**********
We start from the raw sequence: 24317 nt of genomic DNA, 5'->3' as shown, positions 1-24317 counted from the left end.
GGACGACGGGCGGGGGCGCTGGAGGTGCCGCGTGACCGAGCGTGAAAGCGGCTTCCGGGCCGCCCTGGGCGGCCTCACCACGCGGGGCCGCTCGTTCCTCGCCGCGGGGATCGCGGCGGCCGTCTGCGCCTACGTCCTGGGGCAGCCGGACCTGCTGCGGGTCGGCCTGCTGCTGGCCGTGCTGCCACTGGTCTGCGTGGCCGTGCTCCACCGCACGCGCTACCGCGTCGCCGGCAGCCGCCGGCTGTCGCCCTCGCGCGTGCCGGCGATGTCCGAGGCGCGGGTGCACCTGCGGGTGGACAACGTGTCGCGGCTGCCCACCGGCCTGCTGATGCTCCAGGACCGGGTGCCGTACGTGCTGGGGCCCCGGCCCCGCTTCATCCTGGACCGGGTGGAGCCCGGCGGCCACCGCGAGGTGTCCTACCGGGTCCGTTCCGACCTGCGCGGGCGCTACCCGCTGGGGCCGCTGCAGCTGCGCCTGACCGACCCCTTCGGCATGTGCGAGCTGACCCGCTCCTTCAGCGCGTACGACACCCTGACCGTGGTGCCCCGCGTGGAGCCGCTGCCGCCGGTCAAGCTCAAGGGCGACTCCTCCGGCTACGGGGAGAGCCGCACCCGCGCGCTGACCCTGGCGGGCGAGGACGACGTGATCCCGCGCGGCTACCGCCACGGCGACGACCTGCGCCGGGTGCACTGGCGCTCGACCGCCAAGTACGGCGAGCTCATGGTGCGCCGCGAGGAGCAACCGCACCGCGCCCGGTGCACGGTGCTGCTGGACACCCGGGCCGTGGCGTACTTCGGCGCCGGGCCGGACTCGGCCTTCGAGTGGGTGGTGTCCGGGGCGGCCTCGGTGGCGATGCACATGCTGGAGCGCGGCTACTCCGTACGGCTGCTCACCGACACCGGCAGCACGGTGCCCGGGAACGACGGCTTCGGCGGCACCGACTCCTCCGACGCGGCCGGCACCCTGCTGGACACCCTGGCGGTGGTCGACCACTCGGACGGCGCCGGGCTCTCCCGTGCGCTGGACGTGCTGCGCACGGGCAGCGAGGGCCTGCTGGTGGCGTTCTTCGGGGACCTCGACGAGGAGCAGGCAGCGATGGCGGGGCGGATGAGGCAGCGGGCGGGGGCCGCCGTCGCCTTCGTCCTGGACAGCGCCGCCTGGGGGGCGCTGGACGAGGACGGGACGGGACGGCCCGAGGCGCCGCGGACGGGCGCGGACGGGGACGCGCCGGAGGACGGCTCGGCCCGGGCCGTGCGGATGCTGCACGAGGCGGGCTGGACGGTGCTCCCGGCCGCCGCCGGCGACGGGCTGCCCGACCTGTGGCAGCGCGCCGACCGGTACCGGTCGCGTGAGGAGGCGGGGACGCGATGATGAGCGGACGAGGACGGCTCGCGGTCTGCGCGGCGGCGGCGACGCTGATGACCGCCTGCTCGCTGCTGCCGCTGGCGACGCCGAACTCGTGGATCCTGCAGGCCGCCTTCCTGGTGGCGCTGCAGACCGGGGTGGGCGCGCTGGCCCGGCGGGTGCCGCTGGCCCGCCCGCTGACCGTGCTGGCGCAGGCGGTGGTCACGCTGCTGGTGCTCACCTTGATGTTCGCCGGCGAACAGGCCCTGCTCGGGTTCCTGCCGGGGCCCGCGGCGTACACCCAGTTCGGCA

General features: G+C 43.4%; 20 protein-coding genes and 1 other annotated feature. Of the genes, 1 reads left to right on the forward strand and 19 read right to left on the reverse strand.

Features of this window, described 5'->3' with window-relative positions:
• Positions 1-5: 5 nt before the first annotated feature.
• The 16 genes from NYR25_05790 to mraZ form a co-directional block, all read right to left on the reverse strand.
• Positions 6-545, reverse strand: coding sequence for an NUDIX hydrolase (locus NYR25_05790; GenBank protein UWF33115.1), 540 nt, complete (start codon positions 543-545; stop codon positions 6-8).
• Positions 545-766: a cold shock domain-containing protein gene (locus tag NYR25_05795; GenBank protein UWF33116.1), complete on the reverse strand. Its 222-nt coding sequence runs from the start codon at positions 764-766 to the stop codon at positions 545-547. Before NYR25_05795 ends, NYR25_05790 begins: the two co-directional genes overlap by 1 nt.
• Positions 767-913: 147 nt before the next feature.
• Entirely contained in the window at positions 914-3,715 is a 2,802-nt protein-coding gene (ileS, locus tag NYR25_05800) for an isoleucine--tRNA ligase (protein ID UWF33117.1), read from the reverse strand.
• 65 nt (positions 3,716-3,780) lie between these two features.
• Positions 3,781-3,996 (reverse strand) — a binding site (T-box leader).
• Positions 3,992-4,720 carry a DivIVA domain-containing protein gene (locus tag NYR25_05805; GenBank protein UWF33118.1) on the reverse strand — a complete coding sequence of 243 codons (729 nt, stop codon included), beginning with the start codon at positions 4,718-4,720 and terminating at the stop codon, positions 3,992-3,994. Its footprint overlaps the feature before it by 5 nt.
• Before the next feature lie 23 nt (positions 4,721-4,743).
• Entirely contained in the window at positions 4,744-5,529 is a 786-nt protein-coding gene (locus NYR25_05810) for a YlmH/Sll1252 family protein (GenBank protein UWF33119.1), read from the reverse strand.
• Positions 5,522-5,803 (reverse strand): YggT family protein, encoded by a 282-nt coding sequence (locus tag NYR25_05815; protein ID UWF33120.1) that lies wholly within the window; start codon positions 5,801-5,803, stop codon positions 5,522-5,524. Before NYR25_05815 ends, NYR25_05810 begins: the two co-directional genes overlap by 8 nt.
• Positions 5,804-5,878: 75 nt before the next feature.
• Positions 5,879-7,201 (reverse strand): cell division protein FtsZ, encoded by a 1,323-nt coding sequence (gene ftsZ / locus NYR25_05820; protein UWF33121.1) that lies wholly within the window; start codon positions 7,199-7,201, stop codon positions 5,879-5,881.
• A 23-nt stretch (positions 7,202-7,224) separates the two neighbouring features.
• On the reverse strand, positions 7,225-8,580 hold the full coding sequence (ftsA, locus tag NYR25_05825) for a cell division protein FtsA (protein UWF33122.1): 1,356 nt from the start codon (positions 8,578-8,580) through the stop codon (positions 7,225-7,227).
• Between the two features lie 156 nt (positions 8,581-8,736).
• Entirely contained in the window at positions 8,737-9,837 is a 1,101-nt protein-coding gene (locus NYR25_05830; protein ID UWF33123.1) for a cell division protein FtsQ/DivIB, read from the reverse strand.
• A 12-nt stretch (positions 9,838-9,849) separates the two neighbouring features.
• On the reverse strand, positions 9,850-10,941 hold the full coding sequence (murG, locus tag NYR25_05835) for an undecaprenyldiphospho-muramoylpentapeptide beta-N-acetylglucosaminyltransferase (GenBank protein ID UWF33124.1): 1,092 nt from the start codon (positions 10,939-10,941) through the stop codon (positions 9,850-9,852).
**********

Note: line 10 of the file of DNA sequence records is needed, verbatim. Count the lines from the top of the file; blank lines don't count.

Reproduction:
• Entirely contained in the window at positions 914-3,715 is a 2,802-nt protein-coding gene (ileS, locus tag NYR25_05800) for an isoleucine--tRNA ligase (protein ID UWF33117.1), read from the reverse strand.